From the Right



Nikki Haley Wants a Conservative Renaissance

Salena Zito on

Nikki Haley has been busy.

The former ambassador to the United Nations and South Carolina governor has spent the past few months not discussing herself but rather conservative candidates running for office with voters across the country.

Her goal is to encourage people to vote for candidates she believes best embody the populist conservative coalition. It's a coalition in which she has been active since she first ran for governor of South Carolina in a 2010 primary against four establishment rivals, right at the dawn of the Tea Party movement.

"We're traveling all over the country, helping other candidates get elected. It's paying it forward, as I always like to say it," said Haley, speaking of the work she is doing with her Stand for America PAC.

It is also a goal that keeps Haley, who has never lost a race for elective office, front and center with the party base in states across the country. Of course, this will help her if she decides to run in the Republican presidential primary contest in 2024.

Last year, she went to Virginia to support Glenn Youngkin for governor and was one of the few, if any, national Republican figures who went to New Jersey and recognized the insurgent candidacy of Jack Ciattarelli, who nearly pulled off a huge upset.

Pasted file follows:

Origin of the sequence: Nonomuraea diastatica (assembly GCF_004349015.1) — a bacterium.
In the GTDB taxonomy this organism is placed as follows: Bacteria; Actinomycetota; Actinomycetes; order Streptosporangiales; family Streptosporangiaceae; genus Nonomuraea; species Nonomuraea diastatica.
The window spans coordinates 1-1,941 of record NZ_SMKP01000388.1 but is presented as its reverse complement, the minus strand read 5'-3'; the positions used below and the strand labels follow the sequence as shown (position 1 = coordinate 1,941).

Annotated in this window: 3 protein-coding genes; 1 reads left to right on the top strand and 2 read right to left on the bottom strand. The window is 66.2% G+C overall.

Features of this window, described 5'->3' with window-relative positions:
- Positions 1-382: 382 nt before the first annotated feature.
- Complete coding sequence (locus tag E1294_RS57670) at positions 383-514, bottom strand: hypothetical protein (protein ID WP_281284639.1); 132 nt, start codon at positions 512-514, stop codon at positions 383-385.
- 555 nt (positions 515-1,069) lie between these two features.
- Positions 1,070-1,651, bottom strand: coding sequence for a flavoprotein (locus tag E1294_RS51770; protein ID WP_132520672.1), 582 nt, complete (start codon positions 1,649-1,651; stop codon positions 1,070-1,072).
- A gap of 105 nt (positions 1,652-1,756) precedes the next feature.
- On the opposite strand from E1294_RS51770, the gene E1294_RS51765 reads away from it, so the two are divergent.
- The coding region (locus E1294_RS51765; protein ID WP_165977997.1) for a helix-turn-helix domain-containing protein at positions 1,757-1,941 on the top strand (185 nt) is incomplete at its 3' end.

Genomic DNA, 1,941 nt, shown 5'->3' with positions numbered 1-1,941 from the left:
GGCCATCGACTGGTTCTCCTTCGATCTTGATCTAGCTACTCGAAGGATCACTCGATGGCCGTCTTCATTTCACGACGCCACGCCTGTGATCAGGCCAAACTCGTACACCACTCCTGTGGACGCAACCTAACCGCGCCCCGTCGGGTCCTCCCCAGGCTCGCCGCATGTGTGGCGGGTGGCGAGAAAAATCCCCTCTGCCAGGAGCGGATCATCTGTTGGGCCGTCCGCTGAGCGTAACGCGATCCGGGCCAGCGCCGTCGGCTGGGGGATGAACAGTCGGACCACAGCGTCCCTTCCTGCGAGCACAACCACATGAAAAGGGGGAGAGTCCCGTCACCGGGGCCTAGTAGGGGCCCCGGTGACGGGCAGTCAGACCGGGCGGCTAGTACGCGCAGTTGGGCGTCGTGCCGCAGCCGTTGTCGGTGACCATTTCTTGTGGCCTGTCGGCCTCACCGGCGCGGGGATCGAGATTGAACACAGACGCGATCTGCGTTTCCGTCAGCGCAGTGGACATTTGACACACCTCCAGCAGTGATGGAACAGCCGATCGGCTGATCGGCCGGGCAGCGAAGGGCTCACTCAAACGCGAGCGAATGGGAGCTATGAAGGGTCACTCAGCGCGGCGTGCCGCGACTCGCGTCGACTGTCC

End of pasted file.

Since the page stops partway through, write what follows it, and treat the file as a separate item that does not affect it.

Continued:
One of the most high-profile candidates to whom she has paid it forward is former Republican vice presidential nominee and Alaska Gov. Sarah Palin, whom Haley vigorously supports for the House seat that opened following the death of longtime Alaskan Rep. Don Young.

Haley said it's not just because she credits Palin for taking her over the finish line in her primary race for governor in 2010, but also because Haley recognizes Palin's influence in attracting women into the conservative movement.

"One of the papers reported when she came to South Carolina for me that it was the 'rock star sisterhood,' so this is one of the sisters going back and saying thank you to the other rock star sister, to say, 'You know what? You helped me when I needed it. I'm going to do whatever it takes to help Palin get back to where she needs to be,'" Haley said.

South Carolina native Bruce Haynes says Haley differentiated herself from many of the rising stars of the Tea Party by sustaining her trajectory through accomplishments.


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